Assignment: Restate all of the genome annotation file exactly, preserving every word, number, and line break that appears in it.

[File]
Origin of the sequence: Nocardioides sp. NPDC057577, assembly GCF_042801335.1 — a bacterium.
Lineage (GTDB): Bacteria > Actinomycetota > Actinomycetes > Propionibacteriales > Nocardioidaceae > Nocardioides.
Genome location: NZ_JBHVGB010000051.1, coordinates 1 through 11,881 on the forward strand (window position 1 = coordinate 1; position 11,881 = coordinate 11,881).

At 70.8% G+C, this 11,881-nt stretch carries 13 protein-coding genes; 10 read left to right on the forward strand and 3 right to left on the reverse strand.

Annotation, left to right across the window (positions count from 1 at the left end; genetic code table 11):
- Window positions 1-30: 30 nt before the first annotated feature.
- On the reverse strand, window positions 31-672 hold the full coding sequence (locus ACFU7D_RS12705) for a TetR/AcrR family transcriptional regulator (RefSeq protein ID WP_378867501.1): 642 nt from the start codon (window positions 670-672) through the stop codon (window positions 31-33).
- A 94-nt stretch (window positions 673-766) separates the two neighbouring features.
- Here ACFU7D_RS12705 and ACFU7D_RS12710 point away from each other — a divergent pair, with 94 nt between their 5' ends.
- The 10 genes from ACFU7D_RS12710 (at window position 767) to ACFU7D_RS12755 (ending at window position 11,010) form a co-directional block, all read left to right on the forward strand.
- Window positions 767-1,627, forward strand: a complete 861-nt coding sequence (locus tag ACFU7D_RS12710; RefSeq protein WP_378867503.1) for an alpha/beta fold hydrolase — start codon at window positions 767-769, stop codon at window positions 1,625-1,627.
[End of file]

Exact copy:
Origin of the sequence: Nocardioides sp. NPDC057577, assembly GCF_042801335.1 — a bacterium.
Lineage (GTDB): Bacteria > Actinomycetota > Actinomycetes > Propionibacteriales > Nocardioidaceae > Nocardioides.
Genome location: NZ_JBHVGB010000051.1, coordinates 1 through 11,881 on the forward strand (window position 1 = coordinate 1; position 11,881 = coordinate 11,881).

At 70.8% G+C, this 11,881-nt stretch carries 13 protein-coding genes; 10 read left to right on the forward strand and 3 right to left on the reverse strand.

Annotation, left to right across the window (positions count from 1 at the left end; genetic code table 11):
- Window positions 1-30: 30 nt before the first annotated feature.
- On the reverse strand, window positions 31-672 hold the full coding sequence (locus ACFU7D_RS12705) for a TetR/AcrR family transcriptional regulator (RefSeq protein ID WP_378867501.1): 642 nt from the start codon (window positions 670-672) through the stop codon (window positions 31-33).
- A 94-nt stretch (window positions 673-766) separates the two neighbouring features.
- Here ACFU7D_RS12705 and ACFU7D_RS12710 point away from each other — a divergent pair, with 94 nt between their 5' ends.
- The 10 genes from ACFU7D_RS12710 (at window position 767) to ACFU7D_RS12755 (ending at window position 11,010) form a co-directional block, all read left to right on the forward strand.
- Window positions 767-1,627, forward strand: a complete 861-nt coding sequence (locus tag ACFU7D_RS12710; RefSeq protein WP_378867503.1) for an alpha/beta fold hydrolase — start codon at window positions 767-769, stop codon at window positions 1,625-1,627.